ON FINDING ROCK AND ROLL (From Play is Where Life Is by tp-page 40-41)
(with a nod to Jack Hussey)
Jack had migrated to Robbins having attended “rural” Westmoore until his junior year. Jack was a whole new story. His grandfather, with whom he lived, was a chicken farmer and did well. Plus Jack would work hard. He was always working wide open and making money. We called him “nickels and dimes” later in college, as he played every jukebox he passed (six songs for a quarter).
Jack also liked girl children, sports, and cars, anything that went fast. We played all sports together in high school, plus college basketball.
Jack always had a handful of money. One trip he and I made featured me getting off work at 9:30 pm, riding 157 miles to the Myrtle Beach Pavilion. Jack told me “I’m going down there and play every pinball game they have until I beat each one.” My allowance went fast but I watched the sun rise at the same time I watched Jack complete the whole Pavilion circuit. We rode back to Robbins.
The beach was magic. We’d sneak into El’s Pad at Ocean Drive and watch the big kids. I remember hearing “Don’t Be Cruel” continuously for three hours at the outdoor jukebox and dance floor across from El’s, next to the ocean. We had a white guy who could rock. Actually, Jack was more like Jerry Lee Lewis and all those songs remind me of Jack today. I sent him the Jerry Lee CD last year (2006). “Great Balls of Fire”.
I owe Jack. He hauled me everywhere, caught my passes, lent me money, and took me to the Rock and Roll Shows.
Sure enough, if you watched the Raleigh News and Observer in the mid to late fifties soon you’d see an ad for a show at Memorial Auditorium in our capitol.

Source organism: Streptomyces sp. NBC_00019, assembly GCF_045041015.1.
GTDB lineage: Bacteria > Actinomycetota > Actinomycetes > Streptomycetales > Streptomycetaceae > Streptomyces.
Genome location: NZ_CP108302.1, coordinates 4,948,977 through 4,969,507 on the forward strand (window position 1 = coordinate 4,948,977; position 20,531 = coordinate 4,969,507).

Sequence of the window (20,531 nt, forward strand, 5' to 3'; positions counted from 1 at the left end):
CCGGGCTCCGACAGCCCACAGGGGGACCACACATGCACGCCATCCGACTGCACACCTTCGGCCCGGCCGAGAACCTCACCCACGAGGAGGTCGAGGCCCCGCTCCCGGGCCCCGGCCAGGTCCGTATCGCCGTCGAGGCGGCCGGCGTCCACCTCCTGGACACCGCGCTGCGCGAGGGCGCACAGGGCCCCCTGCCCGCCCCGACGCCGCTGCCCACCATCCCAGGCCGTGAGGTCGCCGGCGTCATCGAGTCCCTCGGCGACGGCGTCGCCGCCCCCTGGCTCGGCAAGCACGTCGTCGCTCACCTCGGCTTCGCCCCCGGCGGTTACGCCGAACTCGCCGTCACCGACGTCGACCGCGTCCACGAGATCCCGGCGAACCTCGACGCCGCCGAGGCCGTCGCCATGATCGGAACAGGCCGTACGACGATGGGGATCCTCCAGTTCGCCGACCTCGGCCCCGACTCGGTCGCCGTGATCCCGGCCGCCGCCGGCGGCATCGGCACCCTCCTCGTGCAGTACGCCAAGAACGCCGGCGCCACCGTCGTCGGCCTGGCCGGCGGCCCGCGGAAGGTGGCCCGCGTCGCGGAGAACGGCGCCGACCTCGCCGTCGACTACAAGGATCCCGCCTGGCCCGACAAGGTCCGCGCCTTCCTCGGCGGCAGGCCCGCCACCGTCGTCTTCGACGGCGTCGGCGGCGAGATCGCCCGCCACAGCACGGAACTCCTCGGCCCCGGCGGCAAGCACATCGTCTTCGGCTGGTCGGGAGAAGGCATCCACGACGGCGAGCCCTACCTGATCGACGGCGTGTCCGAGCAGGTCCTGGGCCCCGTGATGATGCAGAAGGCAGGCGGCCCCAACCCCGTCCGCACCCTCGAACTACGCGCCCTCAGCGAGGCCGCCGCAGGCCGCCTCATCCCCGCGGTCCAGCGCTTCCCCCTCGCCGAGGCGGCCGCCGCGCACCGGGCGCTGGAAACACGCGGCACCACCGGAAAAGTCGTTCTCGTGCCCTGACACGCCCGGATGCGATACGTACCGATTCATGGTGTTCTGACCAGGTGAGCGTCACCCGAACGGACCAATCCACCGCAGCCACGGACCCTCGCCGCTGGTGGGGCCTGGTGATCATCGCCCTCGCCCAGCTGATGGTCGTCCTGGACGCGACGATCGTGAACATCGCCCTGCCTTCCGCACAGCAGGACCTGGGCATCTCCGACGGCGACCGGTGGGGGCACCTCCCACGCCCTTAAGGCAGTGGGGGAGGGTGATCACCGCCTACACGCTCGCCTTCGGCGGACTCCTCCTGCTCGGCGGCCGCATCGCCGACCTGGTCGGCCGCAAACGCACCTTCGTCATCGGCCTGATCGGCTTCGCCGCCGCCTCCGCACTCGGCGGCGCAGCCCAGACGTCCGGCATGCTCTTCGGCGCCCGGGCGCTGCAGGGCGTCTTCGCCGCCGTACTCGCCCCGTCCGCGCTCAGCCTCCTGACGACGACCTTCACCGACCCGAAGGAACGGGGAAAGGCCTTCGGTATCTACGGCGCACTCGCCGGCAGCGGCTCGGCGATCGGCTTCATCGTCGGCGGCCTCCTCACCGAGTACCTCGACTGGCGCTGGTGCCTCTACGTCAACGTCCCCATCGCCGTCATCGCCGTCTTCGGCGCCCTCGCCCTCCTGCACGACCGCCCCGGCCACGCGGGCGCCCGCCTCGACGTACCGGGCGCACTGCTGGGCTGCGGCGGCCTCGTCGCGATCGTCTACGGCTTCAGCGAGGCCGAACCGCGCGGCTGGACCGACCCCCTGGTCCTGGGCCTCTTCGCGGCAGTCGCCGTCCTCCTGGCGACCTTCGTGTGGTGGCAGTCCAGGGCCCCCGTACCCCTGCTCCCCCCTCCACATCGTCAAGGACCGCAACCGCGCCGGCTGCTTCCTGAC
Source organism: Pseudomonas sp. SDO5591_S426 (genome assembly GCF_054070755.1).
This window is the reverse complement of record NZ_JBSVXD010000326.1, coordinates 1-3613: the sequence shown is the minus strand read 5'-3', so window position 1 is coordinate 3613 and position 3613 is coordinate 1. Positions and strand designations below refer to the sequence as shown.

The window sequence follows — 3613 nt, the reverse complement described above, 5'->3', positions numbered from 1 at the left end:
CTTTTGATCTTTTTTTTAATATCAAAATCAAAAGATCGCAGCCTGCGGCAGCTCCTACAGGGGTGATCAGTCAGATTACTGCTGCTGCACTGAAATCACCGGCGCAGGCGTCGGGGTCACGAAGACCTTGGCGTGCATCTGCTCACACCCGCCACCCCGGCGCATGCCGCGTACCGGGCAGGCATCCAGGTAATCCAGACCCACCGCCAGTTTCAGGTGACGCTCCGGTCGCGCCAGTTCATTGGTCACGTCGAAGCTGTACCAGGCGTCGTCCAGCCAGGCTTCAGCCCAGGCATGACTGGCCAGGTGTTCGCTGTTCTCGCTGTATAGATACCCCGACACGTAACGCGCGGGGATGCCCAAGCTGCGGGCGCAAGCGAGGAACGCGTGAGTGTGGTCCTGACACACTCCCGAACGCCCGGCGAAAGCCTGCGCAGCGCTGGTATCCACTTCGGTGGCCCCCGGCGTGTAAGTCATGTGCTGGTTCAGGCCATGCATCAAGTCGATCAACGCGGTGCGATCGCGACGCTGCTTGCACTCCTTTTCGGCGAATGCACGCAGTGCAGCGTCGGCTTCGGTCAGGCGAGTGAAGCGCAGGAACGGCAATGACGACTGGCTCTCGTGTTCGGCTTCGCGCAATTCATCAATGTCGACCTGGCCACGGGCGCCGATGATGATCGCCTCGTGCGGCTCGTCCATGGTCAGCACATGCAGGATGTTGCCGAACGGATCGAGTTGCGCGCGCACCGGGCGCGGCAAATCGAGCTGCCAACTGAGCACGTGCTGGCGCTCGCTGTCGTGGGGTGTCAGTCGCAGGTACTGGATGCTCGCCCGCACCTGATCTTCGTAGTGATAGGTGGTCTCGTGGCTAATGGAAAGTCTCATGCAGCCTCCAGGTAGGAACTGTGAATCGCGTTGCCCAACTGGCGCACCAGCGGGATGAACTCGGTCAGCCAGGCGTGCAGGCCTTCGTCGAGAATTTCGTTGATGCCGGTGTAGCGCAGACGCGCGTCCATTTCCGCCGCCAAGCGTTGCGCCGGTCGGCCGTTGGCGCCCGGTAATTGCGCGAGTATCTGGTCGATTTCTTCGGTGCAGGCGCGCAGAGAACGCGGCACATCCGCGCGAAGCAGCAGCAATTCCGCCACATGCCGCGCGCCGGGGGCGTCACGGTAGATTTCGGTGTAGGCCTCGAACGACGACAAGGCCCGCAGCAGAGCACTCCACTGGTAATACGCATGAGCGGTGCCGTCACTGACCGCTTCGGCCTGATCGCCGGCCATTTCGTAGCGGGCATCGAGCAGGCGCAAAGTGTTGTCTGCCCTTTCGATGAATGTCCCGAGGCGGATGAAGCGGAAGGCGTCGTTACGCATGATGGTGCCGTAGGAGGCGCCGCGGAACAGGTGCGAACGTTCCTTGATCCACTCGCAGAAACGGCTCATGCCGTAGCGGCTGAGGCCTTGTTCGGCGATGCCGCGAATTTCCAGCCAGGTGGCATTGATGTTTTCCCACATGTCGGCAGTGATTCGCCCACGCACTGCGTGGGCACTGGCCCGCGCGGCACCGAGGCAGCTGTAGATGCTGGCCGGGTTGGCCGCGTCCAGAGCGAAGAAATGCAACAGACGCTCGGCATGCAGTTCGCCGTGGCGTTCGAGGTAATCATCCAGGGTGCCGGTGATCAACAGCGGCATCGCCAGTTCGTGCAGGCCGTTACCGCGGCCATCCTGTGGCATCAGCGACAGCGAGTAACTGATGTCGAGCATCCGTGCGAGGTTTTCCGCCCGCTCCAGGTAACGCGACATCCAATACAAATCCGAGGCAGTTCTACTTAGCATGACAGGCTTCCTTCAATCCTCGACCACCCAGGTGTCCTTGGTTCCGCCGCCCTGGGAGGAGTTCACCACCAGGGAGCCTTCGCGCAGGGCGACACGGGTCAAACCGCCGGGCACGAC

This wouldn’t be one act. Sure there were “head liners.” Mostly “Fats” Dom ino, Little Richard, Ray Charles, Chuck Berry, Marvin Gaye, The Sherelles, Ruth Brown, and on and on. All the great ones and they’d come in bus loads. Sometimes as many as a dozen different performances or groups. We’d go early and watch them pile out of the buses. Occasionally Jackie found a glass jar full of quarters and half-dollars, his grandfather had buried on the farm. The old man didn’t trust banks because of “The Depression”. Upon finding one of their treasures we were apt to follow the shows from Raleigh to Greensboro or Winston-Salem, over to Charlotte on consecutive nights.
This was pre-integration. The blacks sat in the balcony and fought with the cops who wouldn’t let them dance in the aisles. One night the ruckus got so bad they dropped the stage curtain on “Fats” as he sung “Blueberry Hill”. Another highlight featured a golden suited Marvin Gaye, who while singing a medley, began to discard garments of gold. First, a coat, then shoes, a golden tie and shirt. Finally, as he revealed golden boxer shorts, Marvin and the band switched to “I’ll be doggone.” Classic!
Jack had a “56 black and white befender- skirted Mercury and it would fly. And he’d let it. Minimum 80 mph. The route to Raleigh featured a long sharp curve that Jackie had set the record on while rounding it, and he’d try to top his “personal best” every trip.